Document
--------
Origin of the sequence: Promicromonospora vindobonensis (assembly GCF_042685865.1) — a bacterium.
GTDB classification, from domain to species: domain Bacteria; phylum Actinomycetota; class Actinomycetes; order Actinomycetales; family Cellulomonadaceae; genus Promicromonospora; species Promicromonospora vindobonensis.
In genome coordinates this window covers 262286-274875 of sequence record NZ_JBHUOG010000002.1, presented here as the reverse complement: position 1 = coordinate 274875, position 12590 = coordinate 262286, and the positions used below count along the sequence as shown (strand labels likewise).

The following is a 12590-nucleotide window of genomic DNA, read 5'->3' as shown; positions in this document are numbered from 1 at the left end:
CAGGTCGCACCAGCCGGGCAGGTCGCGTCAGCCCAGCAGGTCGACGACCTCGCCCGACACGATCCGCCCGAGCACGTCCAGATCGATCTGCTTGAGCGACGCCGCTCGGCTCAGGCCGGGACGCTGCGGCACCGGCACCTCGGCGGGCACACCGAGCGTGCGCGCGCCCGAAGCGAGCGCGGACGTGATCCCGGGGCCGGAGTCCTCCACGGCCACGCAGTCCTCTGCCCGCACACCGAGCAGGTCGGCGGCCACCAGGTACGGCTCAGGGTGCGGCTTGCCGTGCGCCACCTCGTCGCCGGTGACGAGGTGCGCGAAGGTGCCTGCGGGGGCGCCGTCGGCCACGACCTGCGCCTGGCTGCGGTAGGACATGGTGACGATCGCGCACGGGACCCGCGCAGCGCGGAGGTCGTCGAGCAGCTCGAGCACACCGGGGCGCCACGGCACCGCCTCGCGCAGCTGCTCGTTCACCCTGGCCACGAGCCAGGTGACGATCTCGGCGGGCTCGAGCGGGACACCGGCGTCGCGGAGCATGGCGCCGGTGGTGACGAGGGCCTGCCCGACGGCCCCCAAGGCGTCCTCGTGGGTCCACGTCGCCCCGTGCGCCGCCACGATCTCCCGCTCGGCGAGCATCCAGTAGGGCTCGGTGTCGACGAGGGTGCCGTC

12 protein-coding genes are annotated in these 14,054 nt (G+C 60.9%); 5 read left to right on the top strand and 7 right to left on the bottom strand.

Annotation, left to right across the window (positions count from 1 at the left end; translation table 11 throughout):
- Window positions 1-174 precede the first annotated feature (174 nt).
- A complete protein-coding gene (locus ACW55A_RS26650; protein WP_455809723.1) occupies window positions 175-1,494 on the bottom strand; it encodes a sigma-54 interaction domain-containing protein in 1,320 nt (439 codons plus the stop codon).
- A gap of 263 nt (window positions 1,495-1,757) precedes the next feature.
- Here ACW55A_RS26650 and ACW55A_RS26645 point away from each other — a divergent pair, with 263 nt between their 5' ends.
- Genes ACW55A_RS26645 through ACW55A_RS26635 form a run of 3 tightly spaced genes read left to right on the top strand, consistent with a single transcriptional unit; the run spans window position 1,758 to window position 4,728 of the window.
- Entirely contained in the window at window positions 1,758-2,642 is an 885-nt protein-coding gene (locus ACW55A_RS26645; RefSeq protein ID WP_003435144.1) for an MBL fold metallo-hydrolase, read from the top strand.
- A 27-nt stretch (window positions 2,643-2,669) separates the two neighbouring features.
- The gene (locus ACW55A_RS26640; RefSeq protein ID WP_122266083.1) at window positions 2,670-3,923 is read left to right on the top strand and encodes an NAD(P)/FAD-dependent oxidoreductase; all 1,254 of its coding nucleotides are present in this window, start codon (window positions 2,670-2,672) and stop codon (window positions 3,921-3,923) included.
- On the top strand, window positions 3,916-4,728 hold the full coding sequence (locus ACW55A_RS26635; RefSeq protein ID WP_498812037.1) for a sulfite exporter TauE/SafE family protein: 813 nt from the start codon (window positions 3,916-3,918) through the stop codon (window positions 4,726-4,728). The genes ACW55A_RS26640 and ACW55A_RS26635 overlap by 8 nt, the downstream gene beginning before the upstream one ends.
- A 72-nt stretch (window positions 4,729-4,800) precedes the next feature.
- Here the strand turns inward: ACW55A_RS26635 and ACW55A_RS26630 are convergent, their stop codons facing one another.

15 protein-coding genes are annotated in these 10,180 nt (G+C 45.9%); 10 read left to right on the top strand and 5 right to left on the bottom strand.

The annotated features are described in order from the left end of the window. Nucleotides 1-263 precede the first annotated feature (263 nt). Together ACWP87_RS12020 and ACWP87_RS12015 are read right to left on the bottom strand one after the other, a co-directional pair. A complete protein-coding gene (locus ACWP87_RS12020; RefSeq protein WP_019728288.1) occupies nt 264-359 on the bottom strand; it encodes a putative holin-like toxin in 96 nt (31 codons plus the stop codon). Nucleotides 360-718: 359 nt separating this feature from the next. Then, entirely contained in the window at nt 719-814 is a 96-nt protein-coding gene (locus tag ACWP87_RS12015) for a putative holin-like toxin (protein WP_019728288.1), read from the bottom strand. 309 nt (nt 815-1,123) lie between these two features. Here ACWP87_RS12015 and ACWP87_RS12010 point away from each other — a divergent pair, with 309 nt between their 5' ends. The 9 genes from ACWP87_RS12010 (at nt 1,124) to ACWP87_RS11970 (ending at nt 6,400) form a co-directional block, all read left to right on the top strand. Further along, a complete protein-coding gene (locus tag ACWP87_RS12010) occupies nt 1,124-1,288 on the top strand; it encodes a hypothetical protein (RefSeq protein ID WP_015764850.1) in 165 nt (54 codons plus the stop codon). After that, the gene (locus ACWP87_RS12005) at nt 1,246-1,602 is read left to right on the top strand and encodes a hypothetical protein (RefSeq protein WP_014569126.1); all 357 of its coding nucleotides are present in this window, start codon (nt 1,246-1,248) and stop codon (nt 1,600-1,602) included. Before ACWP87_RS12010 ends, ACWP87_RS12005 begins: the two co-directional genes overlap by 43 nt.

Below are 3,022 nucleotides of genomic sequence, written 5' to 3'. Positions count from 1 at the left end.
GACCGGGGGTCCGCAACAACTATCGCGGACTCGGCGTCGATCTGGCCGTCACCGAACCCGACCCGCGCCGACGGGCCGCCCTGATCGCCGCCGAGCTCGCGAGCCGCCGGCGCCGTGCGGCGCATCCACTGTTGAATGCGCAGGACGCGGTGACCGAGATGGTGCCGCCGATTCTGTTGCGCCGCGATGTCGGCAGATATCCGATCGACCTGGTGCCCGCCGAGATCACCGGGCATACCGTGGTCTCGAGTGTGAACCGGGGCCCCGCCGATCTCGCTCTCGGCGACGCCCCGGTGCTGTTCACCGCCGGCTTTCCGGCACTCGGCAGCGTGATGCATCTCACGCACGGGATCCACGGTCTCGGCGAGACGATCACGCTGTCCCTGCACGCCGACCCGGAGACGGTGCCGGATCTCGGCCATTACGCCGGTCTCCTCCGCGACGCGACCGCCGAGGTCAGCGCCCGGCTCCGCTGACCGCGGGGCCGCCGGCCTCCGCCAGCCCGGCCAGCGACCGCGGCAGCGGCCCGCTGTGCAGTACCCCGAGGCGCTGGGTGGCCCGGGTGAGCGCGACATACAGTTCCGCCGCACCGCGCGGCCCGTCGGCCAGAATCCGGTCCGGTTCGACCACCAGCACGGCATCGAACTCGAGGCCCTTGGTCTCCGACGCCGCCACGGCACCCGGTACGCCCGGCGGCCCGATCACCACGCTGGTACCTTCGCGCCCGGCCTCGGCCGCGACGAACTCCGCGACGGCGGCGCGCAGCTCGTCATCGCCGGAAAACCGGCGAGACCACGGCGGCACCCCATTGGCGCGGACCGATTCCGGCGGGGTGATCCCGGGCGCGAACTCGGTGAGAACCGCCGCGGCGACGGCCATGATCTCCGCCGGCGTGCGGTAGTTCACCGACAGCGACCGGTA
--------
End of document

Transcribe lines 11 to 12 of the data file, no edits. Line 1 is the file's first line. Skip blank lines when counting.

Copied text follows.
- Here ACW55A_RS26650 and ACW55A_RS26645 point away from each other — a divergent pair, with 263 nt between their 5' ends.
- Genes ACW55A_RS26645 through ACW55A_RS26635 form a run of 3 tightly spaced genes read left to right on the top strand, consistent with a single transcriptional unit; the run spans window position 1,758 to window position 4,728 of the window.